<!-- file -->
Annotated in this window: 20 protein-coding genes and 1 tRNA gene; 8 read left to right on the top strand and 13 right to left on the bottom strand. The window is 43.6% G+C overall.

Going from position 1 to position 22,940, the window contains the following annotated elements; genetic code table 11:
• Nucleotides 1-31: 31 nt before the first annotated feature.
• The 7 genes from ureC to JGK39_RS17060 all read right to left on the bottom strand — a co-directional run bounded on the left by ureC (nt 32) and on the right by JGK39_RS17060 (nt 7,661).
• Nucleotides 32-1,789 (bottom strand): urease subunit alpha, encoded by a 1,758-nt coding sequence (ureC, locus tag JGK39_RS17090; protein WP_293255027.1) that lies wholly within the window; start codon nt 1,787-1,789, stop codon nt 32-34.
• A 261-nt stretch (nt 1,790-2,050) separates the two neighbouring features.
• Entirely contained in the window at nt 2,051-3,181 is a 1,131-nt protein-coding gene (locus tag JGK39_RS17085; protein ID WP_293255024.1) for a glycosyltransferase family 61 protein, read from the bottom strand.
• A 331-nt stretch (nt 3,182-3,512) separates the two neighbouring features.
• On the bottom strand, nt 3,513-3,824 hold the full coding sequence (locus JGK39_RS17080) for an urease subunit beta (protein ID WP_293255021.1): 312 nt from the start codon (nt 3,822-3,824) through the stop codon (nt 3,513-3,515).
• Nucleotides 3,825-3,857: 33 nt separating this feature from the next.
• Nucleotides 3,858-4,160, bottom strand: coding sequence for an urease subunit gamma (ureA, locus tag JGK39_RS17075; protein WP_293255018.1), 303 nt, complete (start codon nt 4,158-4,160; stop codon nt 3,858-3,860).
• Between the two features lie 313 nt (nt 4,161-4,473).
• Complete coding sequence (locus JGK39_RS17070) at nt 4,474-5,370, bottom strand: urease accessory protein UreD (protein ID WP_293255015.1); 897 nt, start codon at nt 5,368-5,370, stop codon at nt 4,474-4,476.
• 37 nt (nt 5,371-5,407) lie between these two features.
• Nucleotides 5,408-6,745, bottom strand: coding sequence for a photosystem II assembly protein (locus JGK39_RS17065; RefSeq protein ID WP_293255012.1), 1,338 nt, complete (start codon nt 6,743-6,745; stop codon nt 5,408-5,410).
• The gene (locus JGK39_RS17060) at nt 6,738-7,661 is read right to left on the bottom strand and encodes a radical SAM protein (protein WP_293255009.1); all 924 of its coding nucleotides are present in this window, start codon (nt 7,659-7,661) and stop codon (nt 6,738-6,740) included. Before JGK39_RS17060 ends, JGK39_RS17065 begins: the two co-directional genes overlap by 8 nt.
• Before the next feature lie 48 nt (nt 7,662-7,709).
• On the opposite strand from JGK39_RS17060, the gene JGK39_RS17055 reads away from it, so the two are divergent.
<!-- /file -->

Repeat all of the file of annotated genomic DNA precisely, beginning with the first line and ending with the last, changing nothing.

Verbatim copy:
Annotated in this window: 20 protein-coding genes and 1 tRNA gene; 8 read left to right on the top strand and 13 right to left on the bottom strand. The window is 43.6% G+C overall.

Going from position 1 to position 22,940, the window contains the following annotated elements; genetic code table 11:
• Nucleotides 1-31: 31 nt before the first annotated feature.
• The 7 genes from ureC to JGK39_RS17060 all read right to left on the bottom strand — a co-directional run bounded on the left by ureC (nt 32) and on the right by JGK39_RS17060 (nt 7,661).
• Nucleotides 32-1,789 (bottom strand): urease subunit alpha, encoded by a 1,758-nt coding sequence (ureC, locus tag JGK39_RS17090; protein WP_293255027.1) that lies wholly within the window; start codon nt 1,787-1,789, stop codon nt 32-34.
• A 261-nt stretch (nt 1,790-2,050) separates the two neighbouring features.
• Entirely contained in the window at nt 2,051-3,181 is a 1,131-nt protein-coding gene (locus tag JGK39_RS17085; protein ID WP_293255024.1) for a glycosyltransferase family 61 protein, read from the bottom strand.
• A 331-nt stretch (nt 3,182-3,512) separates the two neighbouring features.
• On the bottom strand, nt 3,513-3,824 hold the full coding sequence (locus JGK39_RS17080) for an urease subunit beta (protein ID WP_293255021.1): 312 nt from the start codon (nt 3,822-3,824) through the stop codon (nt 3,513-3,515).
• Nucleotides 3,825-3,857: 33 nt separating this feature from the next.
• Nucleotides 3,858-4,160, bottom strand: coding sequence for an urease subunit gamma (ureA, locus tag JGK39_RS17075; protein WP_293255018.1), 303 nt, complete (start codon nt 4,158-4,160; stop codon nt 3,858-3,860).
• Between the two features lie 313 nt (nt 4,161-4,473).
• Complete coding sequence (locus JGK39_RS17070) at nt 4,474-5,370, bottom strand: urease accessory protein UreD (protein ID WP_293255015.1); 897 nt, start codon at nt 5,368-5,370, stop codon at nt 4,474-4,476.
• 37 nt (nt 5,371-5,407) lie between these two features.
• Nucleotides 5,408-6,745, bottom strand: coding sequence for a photosystem II assembly protein (locus JGK39_RS17065; RefSeq protein ID WP_293255012.1), 1,338 nt, complete (start codon nt 6,743-6,745; stop codon nt 5,408-5,410).
• The gene (locus JGK39_RS17060) at nt 6,738-7,661 is read right to left on the bottom strand and encodes a radical SAM protein (protein WP_293255009.1); all 924 of its coding nucleotides are present in this window, start codon (nt 7,659-7,661) and stop codon (nt 6,738-6,740) included. Before JGK39_RS17060 ends, JGK39_RS17065 begins: the two co-directional genes overlap by 8 nt.
• Before the next feature lie 48 nt (nt 7,662-7,709).
• On the opposite strand from JGK39_RS17060, the gene JGK39_RS17055 reads away from it, so the two are divergent.